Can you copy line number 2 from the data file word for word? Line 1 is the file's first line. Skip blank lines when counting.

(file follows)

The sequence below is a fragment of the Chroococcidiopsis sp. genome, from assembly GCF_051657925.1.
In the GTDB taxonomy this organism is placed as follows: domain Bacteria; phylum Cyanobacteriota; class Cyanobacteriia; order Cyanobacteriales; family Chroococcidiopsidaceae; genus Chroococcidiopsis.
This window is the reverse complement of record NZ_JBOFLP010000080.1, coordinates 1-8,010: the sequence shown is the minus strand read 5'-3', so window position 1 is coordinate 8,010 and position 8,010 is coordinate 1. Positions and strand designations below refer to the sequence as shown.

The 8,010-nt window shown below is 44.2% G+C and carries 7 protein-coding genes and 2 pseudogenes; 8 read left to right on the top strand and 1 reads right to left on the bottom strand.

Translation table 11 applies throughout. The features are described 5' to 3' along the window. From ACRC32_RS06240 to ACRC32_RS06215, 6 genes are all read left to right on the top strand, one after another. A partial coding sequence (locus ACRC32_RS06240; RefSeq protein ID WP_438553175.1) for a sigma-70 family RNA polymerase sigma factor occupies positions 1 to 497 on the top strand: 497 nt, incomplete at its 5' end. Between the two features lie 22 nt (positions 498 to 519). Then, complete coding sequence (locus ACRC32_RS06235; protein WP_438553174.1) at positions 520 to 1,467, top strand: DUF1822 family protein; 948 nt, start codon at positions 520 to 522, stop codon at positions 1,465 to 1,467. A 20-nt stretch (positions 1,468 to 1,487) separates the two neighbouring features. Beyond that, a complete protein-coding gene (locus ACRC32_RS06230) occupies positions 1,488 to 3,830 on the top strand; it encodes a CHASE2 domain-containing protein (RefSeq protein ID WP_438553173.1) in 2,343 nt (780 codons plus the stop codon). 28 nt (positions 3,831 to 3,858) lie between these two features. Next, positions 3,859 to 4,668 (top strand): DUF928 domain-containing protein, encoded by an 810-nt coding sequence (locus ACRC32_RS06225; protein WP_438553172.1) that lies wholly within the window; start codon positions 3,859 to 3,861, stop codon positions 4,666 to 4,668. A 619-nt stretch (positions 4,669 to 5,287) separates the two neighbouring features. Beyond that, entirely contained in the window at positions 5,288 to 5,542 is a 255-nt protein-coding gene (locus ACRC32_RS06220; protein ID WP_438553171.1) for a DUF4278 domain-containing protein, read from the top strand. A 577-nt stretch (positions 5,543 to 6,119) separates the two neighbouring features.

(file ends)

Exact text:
In the GTDB taxonomy this organism is placed as follows: domain Bacteria; phylum Cyanobacteriota; class Cyanobacteriia; order Cyanobacteriales; family Chroococcidiopsidaceae; genus Chroococcidiopsis.